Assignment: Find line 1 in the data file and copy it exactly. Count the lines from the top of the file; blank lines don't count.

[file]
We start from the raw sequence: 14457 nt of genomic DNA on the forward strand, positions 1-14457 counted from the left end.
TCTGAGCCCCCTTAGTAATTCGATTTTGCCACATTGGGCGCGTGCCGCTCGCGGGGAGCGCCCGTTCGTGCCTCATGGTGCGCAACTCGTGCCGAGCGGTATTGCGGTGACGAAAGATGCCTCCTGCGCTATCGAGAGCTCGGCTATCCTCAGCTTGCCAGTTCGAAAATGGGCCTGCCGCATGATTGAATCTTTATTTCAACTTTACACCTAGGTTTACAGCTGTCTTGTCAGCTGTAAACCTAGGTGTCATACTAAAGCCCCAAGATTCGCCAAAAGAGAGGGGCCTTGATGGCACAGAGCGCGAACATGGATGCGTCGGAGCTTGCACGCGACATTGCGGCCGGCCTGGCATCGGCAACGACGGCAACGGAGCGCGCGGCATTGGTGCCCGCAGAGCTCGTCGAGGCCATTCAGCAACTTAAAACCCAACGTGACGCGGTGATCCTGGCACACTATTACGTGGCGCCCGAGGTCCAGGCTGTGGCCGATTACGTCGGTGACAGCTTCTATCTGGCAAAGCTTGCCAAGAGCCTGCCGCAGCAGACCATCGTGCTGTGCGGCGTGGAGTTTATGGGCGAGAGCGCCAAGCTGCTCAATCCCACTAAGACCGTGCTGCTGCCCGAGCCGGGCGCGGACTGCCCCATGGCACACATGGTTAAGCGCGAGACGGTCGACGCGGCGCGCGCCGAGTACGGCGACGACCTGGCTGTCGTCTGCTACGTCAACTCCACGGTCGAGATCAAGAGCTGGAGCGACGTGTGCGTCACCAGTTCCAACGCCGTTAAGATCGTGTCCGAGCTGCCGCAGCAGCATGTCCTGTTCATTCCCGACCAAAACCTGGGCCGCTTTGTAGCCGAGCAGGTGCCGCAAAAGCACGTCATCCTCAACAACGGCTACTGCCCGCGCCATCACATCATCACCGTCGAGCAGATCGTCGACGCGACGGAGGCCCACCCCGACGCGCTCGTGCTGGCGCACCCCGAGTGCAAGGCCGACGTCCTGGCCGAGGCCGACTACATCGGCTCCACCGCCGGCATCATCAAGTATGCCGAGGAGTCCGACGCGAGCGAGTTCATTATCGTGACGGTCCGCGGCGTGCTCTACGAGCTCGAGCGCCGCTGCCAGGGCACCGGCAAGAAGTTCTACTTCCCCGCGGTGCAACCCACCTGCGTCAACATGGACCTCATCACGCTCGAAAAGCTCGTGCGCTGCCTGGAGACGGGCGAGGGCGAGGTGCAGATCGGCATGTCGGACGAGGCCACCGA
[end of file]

We start from the raw sequence: 14457 nt of genomic DNA on the forward strand, positions 1-14457 counted from the left end.